Krasnodar Krai, Russia — Lindsey Van, who was born in Grosse Pointe, won a world championship in women’s ski jumping at an event in the Czech Republic in 2009.
The next year, at age 26, she went to Whistler Olympic Park in Vancouver just before the 2010 Games and made a spectacular jump that was then the farthest — for women and men — at the venue.
But she could not compete in the Games, just days away.
If she had made the same jump during the Games against the men, who were the only ones allowed to compete, Van would have been in contention for a medal — in men’s ski jumping.
On Tuesday, at 29, with a bit of the spring of young adulthood out of her legs, she finished 15th in the first women’s ski jump in the history of the Olympics.
And when it was done, even when coaxed, she uttered not a word about what might have been.
For Van, for Jessica Jerome, whose father, Peter, spearheaded a campaign to let women jump, for the other parents and family, and for coaches and support staff, the day produced one of those amazing Olympic moments that proves medals are sometimes utterly superfluous.
Sometimes it is about the mettle.
To see Van’s face and hear her talk when the event was over at the Russki Gorki Jumping Center was to know that despite all the cynicism, all the doping, all the hucksterism, all the petulant, egomaniacal athletes, there remain moments in sport when simple humanity triumphs gloriously.
“It was a great experience, best experience ever,” Van said. “A lot of emotion coming into it. A lot of emotion for a long time.
“I was surprised I didn’t cry. I thought I would cry.
“I feel way better now and more relieved than I actually have in my entire career. It actually feels for the first time in my entire life like I am living now, and not talking about what I’m going to do.
“I’m here, and that in itself make me extremely happy and — and somebody just won the Olympics.
“They just had — somebody won!”
Fight for a chance
The Jeromes, Van and some other skiers were plaintiffs in Canada in a lawsuit against the International Olympic Committee that challenged the long, unwavering stand against women in ski jumping. The suit failed.
The publicity did not.
Concerned the controversy, which roiled for years, had ripped the cover off what many women think is sexism in the IOC, which still refers to women’s sports as “ladies,“ the committee caved.
But it was not before some untoward things were said.
Asked on National Public Radio several years ago why women should not jump in the Olympics when they had jumped in World Championships for years, Gian-Franco Kasper, president of the International Ski Federation, said it was unsuitable “from a medical point of view.”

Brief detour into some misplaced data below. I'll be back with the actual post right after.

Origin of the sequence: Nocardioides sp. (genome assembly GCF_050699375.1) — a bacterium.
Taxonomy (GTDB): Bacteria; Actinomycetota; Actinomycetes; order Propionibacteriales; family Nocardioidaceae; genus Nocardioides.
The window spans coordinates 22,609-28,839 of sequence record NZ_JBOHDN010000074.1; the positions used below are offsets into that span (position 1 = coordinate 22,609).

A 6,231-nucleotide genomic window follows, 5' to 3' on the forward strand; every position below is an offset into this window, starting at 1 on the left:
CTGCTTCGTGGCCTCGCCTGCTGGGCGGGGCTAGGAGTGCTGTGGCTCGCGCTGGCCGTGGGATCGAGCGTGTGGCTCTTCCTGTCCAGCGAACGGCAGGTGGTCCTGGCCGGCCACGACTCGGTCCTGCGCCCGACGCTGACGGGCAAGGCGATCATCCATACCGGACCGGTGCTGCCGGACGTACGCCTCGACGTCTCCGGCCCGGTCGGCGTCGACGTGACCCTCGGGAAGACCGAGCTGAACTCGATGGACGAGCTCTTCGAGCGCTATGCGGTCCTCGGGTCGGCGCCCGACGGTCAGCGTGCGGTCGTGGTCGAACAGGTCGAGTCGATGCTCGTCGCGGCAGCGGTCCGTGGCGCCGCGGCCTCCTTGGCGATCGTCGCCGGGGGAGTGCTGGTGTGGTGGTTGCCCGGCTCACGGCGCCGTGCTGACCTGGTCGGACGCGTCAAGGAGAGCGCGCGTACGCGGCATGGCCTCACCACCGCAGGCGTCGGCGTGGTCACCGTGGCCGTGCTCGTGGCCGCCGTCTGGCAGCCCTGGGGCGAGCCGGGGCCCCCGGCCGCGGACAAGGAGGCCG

Kasper cited no such expert medical opinion.
There isn’t any.
Van has said she aimed at the day that Tuesday was since she was a little girl.
When it came, she became a 15th-place champion.
“I didn’t even really think about the history and the fight to get here,” she said. “I’m here. And that’s all I really care about. And I’m going forward. And our sport’s going forward.”
Still more work
But prejudice remains.
The women compete in what is called individual normal hill jumping. They are barred from the two other events in which the men compete, individual large hill and team large hill jumping.
All the American men will compete in all three competitions in Russia.
The women are done.
Women also are excluded from nordic combined, which is ski jumping and cross-country skiing.
If history provides any instruction, it is that those vestiges of we-can-do-it-and-you-can-not intolerance are eventually scorned.
Van may be 33 or 37 or 41 years old when it happens. The spring may well be gone from her legs.
But to listen to her is to know that she would be just as pleased with 30th place as she is with 15th.
And if she can no longer compete at all, even then the experience will be golden.
“Our sport is never going to be the same,” she said.
“We can call ourselves Olympians now, and I couldn’t do that yesterday.”
Van, who lives in Park City, Utah, where many American skiers train, said the first women’s ski jump in Olympic history went by in a flash, especially after struggling for well more than half her life to secure the opportunity.
“It did go very fast,” she said. “The buildup was very long.
“Yeah, I wish I had another competition and more days.
“But I guess we’ll have to wait.”